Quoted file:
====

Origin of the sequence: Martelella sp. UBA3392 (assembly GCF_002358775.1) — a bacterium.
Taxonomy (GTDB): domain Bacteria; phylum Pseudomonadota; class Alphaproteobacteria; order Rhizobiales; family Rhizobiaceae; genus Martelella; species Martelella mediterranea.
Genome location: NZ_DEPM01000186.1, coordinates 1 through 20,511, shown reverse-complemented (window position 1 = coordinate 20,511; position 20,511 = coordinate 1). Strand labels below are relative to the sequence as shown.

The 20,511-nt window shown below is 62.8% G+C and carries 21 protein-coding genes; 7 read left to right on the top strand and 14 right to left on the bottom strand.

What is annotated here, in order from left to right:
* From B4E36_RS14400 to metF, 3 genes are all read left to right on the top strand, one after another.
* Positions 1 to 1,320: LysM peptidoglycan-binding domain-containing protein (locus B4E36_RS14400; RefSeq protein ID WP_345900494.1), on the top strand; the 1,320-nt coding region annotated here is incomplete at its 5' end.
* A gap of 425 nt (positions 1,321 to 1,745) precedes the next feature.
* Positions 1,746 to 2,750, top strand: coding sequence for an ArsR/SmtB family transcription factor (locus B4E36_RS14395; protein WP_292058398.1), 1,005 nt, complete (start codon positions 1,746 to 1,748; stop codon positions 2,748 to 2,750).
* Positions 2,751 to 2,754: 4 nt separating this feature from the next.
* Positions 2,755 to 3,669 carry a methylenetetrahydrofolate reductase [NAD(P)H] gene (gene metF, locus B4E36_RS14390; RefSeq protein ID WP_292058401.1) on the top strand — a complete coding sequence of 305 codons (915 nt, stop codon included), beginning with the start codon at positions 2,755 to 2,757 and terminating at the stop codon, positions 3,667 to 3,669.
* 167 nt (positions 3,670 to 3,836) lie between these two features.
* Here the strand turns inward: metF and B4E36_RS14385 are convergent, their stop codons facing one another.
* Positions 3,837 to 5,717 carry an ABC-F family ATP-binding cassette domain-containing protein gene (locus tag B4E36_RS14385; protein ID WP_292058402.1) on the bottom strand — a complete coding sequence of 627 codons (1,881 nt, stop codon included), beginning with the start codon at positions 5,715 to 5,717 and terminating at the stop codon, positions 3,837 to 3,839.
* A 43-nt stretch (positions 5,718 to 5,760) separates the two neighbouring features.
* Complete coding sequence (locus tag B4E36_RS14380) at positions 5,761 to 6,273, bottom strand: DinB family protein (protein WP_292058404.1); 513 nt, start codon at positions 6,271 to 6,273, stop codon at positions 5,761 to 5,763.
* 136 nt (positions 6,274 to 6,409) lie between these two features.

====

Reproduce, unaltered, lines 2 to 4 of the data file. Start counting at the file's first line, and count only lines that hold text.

Taxonomy (GTDB): domain Bacteria; phylum Pseudomonadota; class Alphaproteobacteria; order Rhizobiales; family Rhizobiaceae; genus Martelella; species Martelella mediterranea.
Genome location: NZ_DEPM01000186.1, coordinates 1 through 20,511, shown reverse-complemented (window position 1 = coordinate 20,511; position 20,511 = coordinate 1). Strand labels below are relative to the sequence as shown.

The 20,511-nt window shown below is 62.8% G+C and carries 21 protein-coding genes; 7 read left to right on the top strand and 14 right to left on the bottom strand.